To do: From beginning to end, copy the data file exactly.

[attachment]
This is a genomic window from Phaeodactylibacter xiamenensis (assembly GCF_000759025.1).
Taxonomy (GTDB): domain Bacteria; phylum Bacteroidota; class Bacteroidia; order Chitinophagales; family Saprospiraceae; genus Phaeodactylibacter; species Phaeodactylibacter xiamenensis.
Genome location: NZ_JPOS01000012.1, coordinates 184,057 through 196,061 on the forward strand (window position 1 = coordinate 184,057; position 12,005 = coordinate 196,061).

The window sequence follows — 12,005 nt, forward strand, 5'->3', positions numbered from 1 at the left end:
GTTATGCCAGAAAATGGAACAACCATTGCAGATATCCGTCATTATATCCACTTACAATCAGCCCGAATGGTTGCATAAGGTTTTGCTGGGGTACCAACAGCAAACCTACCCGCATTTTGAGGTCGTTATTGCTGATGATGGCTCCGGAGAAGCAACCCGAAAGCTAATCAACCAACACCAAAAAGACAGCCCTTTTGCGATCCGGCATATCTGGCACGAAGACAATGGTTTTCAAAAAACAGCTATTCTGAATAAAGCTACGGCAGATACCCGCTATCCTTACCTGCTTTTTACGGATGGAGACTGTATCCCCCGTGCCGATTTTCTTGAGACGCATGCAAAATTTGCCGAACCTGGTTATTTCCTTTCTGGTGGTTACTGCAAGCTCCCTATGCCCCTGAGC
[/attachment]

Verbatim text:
This is a genomic window from Phaeodactylibacter xiamenensis (assembly GCF_000759025.1).
Taxonomy (GTDB): domain Bacteria; phylum Bacteroidota; class Bacteroidia; order Chitinophagales; family Saprospiraceae; genus Phaeodactylibacter; species Phaeodactylibacter xiamenensis.
Genome location: NZ_JPOS01000012.1, coordinates 184,057 through 196,061 on the forward strand (window position 1 = coordinate 184,057; position 12,005 = coordinate 196,061).

The window sequence follows — 12,005 nt, forward strand, 5'->3', positions numbered from 1 at the left end:
GTTATGCCAGAAAATGGAACAACCATTGCAGATATCCGTCATTATATCCACTTACAATCAGCCCGAATGGTTGCATAAGGTTTTGCTGGGGTACCAACAGCAAACCTACCCGCATTTTGAGGTCGTTATTGCTGATGATGGCTCCGGAGAAGCAACCCGAAAGCTAATCAACCAACACCAAAAAGACAGCCCTTTTGCGATCCGGCATATCTGGCACGAAGACAATGGTTTTCAAAAAACAGCTATTCTGAATAAAGCTACGGCAGATACCCGCTATCCTTACCTGCTTTTTACGGATGGAGACTGTATCCCCCGTGCCGATTTTCTTGAGACGCATGCAAAATTTGCCGAACCTGGTTATTTCCTTTCTGGTGGTTACTGCAAGCTCCCTATGCCCCTGAGC